• Financial Aid: Financial Aid is available to most students. Endowed scholarships may be available to some.

University of Notre Dame

  • Accreditation: Mendoza College of Business is accredited in business and accounting by the Association to Advance Collegiate Schools of Business (AACSB).
  • Specialized Degrees: Undergraduate students in the Mendoza College of Business can choose to specialize in Accountancy, Finance or Marketing. Management majors can specialize in Consulting, Entrepreneurship or Information Technology Management.
  • Industry Perception: Bloomberg BusinessWeek ranked the Mendoza College of Business #24 in 2010. The M.B.A. program is known for its selectivity and high success rate for its graduates.
  • Cost: Students should expect to pay $44,605 for tuition and fees for the 2013-14 academic year, and an additional $12,512 for room and board.
  • Financial Aid: In addition to financial aid, around 48% of incoming students receive some form of gift aid from the university.

Kaplan University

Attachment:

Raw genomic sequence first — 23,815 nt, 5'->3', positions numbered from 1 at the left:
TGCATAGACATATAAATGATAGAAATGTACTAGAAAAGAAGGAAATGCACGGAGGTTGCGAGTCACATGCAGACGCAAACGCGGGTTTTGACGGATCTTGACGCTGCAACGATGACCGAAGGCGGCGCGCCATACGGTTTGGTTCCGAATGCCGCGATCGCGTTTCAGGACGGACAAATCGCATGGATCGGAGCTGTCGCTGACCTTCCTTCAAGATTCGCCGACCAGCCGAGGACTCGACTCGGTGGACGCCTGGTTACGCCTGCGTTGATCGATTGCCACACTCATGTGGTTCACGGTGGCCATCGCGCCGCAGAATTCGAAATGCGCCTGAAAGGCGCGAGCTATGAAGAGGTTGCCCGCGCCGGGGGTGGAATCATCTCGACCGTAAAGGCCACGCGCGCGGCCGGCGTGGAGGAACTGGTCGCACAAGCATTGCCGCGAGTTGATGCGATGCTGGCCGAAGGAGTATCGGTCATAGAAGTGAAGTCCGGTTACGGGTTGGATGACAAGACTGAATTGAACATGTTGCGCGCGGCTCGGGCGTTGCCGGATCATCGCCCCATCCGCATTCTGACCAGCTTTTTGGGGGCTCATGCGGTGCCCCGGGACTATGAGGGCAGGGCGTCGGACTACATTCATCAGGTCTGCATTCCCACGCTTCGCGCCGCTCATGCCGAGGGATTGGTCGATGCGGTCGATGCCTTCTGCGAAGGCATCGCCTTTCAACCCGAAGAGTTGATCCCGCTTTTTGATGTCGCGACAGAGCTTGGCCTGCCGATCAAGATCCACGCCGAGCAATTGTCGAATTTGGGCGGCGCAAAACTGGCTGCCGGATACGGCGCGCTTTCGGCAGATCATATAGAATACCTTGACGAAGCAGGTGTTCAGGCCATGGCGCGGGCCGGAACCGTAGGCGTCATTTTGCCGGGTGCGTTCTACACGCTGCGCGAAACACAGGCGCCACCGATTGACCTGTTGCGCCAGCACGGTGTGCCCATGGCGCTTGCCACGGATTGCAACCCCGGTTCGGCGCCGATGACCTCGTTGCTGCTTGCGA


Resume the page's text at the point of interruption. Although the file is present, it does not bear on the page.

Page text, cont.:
• Accreditation: Kaplan University is accredited by The Higher Learning Commission (HLC) and a member of the North Central Association of Colleges and Schools (NCA).
  • Specialized Degrees: Kaplan offers a Bachelor of Science in business administration or accounting.
  • Industry Perception: Kaplan University has a reputation for its affordability and personalized instruction. Derek Somersville, a graduate of the business management program, comments: “The instructors were great and they brought out the best in me.” Additionally, TheBestColleges.org ranked Kaplan as the #2 online program for business.
  • Cost: The total cost for an online degree is $66,780.
  • Financial Aid: In addition to financial aid, you may be eligible for scholarships and grants.

Part III. Launching a Career in Business Administration

Once you’ve decided that a career in business is the thing for you, you’ll need to hone in on a specialization, either before you choose a school or by the end of your first year. Knowing specifically what type of work you want to do in the field of business from the start will help streamline your success.

Organizing the Job Search

  • Career Counseling: Nearly all colleges and universities provide career counseling for their graduating students, so why not take advantage? A career counselor can help identify your specific strengths and weaknesses and help guide you on your job search.